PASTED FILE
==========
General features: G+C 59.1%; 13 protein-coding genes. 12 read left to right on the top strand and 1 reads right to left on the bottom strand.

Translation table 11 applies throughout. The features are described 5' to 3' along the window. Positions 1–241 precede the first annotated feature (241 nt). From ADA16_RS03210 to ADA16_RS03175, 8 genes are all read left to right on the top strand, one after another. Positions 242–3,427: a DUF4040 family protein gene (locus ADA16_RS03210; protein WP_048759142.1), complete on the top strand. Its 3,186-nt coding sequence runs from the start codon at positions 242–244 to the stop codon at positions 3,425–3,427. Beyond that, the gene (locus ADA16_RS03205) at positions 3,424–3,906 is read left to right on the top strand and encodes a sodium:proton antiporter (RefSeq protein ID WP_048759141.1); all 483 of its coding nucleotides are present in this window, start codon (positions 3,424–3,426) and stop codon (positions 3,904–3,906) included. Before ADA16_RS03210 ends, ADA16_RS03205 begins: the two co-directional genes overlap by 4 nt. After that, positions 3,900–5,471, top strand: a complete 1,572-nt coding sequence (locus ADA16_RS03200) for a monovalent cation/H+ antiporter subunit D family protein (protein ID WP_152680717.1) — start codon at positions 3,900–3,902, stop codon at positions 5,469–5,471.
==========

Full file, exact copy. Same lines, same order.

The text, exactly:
General features: G+C 59.1%; 13 protein-coding genes. 12 read left to right on the top strand and 1 reads right to left on the bottom strand.

Translation table 11 applies throughout. The features are described 5' to 3' along the window. Positions 1–241 precede the first annotated feature (241 nt). From ADA16_RS03210 to ADA16_RS03175, 8 genes are all read left to right on the top strand, one after another. Positions 242–3,427: a DUF4040 family protein gene (locus ADA16_RS03210; protein WP_048759142.1), complete on the top strand. Its 3,186-nt coding sequence runs from the start codon at positions 242–244 to the stop codon at positions 3,425–3,427. Beyond that, the gene (locus ADA16_RS03205) at positions 3,424–3,906 is read left to right on the top strand and encodes a sodium:proton antiporter (RefSeq protein ID WP_048759141.1); all 483 of its coding nucleotides are present in this window, start codon (positions 3,424–3,426) and stop codon (positions 3,904–3,906) included. Before ADA16_RS03210 ends, ADA16_RS03205 begins: the two co-directional genes overlap by 4 nt. After that, positions 3,900–5,471, top strand: a complete 1,572-nt coding sequence (locus ADA16_RS03200) for a monovalent cation/H+ antiporter subunit D family protein (protein ID WP_152680717.1) — start codon at positions 3,900–3,902, stop codon at positions 5,469–5,471.